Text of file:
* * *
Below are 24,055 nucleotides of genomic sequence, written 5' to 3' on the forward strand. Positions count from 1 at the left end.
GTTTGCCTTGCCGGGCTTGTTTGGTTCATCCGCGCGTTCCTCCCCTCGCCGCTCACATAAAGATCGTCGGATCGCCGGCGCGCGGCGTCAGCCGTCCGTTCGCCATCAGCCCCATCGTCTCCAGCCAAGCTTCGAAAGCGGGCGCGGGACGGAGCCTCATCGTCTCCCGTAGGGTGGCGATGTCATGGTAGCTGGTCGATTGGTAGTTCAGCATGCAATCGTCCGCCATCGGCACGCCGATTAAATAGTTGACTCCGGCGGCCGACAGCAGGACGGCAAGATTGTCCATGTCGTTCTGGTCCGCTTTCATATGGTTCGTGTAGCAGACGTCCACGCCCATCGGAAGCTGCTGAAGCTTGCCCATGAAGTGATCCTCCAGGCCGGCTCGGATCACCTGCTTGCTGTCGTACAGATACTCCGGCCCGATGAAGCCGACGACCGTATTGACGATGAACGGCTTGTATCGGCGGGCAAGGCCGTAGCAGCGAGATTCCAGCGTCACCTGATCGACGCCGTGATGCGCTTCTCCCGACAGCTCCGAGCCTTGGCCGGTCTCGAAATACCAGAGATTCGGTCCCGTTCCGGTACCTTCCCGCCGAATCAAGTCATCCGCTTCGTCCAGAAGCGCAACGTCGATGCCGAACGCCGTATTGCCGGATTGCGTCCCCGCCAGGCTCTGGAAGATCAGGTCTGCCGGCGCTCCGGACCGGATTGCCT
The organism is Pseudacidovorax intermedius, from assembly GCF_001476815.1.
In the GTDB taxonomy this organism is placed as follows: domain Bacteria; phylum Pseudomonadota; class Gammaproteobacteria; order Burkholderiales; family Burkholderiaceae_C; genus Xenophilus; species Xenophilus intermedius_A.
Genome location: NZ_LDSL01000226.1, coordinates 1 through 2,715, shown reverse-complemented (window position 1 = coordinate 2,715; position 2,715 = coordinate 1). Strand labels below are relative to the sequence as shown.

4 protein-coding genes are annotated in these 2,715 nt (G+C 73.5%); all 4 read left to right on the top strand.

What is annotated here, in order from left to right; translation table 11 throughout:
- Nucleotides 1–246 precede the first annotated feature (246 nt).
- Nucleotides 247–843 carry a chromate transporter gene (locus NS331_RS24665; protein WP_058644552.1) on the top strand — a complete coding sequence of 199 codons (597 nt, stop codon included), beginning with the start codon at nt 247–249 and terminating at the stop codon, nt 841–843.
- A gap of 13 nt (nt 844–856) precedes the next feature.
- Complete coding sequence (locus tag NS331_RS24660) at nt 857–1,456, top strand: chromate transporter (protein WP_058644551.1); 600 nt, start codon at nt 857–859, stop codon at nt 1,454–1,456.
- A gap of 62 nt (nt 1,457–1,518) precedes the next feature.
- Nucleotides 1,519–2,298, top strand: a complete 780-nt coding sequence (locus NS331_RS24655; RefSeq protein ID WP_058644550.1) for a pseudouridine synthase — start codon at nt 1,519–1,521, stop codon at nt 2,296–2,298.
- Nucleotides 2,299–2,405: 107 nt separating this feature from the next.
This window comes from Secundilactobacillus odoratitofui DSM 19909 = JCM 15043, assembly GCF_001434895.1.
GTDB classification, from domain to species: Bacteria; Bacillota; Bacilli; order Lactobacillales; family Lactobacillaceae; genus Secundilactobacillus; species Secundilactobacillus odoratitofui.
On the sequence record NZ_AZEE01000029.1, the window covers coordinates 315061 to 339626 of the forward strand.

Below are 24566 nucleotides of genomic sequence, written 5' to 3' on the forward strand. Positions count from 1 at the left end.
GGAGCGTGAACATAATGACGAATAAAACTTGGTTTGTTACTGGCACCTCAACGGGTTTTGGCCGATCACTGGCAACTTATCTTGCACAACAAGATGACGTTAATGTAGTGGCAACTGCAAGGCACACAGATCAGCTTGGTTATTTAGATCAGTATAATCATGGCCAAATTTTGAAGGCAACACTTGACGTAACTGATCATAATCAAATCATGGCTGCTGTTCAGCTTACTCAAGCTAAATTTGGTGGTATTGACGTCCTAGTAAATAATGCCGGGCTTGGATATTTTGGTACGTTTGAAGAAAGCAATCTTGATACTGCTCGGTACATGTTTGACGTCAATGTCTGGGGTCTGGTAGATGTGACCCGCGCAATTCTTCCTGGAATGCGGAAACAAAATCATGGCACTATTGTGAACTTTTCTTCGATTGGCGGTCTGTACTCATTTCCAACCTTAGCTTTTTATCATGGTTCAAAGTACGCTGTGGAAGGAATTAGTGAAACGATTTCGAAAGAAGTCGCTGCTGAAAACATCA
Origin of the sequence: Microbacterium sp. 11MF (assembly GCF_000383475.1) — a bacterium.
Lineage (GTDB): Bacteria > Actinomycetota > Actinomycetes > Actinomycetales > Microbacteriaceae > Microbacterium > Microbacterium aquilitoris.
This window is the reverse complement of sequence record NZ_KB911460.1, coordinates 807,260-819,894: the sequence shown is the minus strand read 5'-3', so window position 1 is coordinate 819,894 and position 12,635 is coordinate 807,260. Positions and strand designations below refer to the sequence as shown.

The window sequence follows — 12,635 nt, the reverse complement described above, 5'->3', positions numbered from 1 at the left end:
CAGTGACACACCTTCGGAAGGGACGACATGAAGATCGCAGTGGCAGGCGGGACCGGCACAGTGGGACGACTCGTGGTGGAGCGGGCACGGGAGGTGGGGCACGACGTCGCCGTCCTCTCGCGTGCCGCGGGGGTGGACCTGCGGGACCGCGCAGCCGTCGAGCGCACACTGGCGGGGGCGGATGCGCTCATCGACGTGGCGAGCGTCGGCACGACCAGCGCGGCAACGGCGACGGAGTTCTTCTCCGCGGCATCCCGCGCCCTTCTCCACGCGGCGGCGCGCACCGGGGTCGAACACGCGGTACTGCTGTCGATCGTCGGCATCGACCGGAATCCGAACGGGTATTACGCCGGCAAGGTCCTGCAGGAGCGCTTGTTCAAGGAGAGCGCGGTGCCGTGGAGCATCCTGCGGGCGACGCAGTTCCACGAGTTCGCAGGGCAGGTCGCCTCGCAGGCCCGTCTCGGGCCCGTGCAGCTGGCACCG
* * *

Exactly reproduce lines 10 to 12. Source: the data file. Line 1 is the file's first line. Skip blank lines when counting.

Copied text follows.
- A gap of 13 nt (nt 844–856) precedes the next feature.
- Complete coding sequence (locus tag NS331_RS24660) at nt 857–1,456, top strand: chromate transporter (protein WP_058644551.1); 600 nt, start codon at nt 857–859, stop codon at nt 1,454–1,456.
- A gap of 62 nt (nt 1,457–1,518) precedes the next feature.